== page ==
In addition to the temple district, Elder Cook dedicated the Orson and Marinda Hyde home, which has been renovated and highlights the apostolic missions of Church leaders during the Nauvoo period.
“We thank Thee for the rich legacy of the thousands of Saints who gathered here and settled Nauvoo,” Elder Cook prayed. “We are grateful for the revelation Thou gave the Prophet Joseph that they should build a House unto Thee in this place. We marvel at their sacrifices and dedication over several years to prioritize the building of the temple. We are grateful for the faith and industry of these early Saints in establishing a ‘temple city,’ a place of refuge where holy temple ordinances were fully revealed to Thy children.”
During her remarks, Sister Cook spoke of her ancestors who joined the Church in its infancy and contributed to the establishment of Nauvoo. “They suffered persecution and many hardships as they stayed loyal and dedicated to the witness of the Spirit they had when they were baptized,” she said.
Her great-great-grandfather, Edward Hunter, lived with his aunt and uncle — Edward and Anne Hunter — in one of the homes in the Nauvoo Temple District.
“I express gratitude for the pioneer heritage which I have,” said Sister Cook. “We all stand on the shoulders of those who have gone before. I feel a debt and great sense of thanksgiving for the wonderful Saints who established this legacy in The Church of Jesus Christ of Latter-day Saints. I am grateful for the Prophet Joseph Smith and all the ordinances and covenants that have been restored through priesthood power.”
Sister Curtis also spoke of some of her ancestors who “walked, worshipped and died” in Nauvoo — including those who received temple blessings in the original Nauvoo temple.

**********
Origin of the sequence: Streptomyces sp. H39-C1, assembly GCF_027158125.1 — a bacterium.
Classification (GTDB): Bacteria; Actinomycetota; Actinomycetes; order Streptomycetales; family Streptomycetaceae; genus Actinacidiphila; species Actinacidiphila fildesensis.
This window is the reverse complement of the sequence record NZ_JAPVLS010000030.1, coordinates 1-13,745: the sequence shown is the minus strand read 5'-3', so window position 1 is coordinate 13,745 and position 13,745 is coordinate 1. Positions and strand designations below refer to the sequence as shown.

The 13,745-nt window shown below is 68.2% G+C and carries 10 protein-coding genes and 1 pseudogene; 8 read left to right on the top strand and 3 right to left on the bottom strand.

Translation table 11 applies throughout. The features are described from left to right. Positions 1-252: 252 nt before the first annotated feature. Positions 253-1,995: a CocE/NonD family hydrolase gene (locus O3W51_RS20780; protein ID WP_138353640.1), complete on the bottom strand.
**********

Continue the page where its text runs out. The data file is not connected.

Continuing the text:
“Nauvoo is coupled with the words ‘the Beautiful,’ which is a perfect description of this place,” she said. “Its buildings, its place in religious history and its faithful people who came and left, and made it beautiful in many eyes and hearts.”
Elder Curtis said the name of the area, the “Temple District of Nauvoo,” is appropriate for two reasons. “First, as you can see, the area we are dedicating is quite close to the temple and can appropriately be referred to as part of the same district,” he said. “Second, the structures we are dedicating in the district are all connected to the building of the Nauvoo Temple.”
The Church welcomes the new and restored homes, landscapes and facilities, he said. “We honor those who built Nauvoo and treasure the legacy that they left.”
At the conclusion of the dedicatory service, a choir of missionaries performed “O, My Father;” the hymn originated from a poem written by Eliza R. Snow In 1845 while she was living in the Temple District of Nauvoo.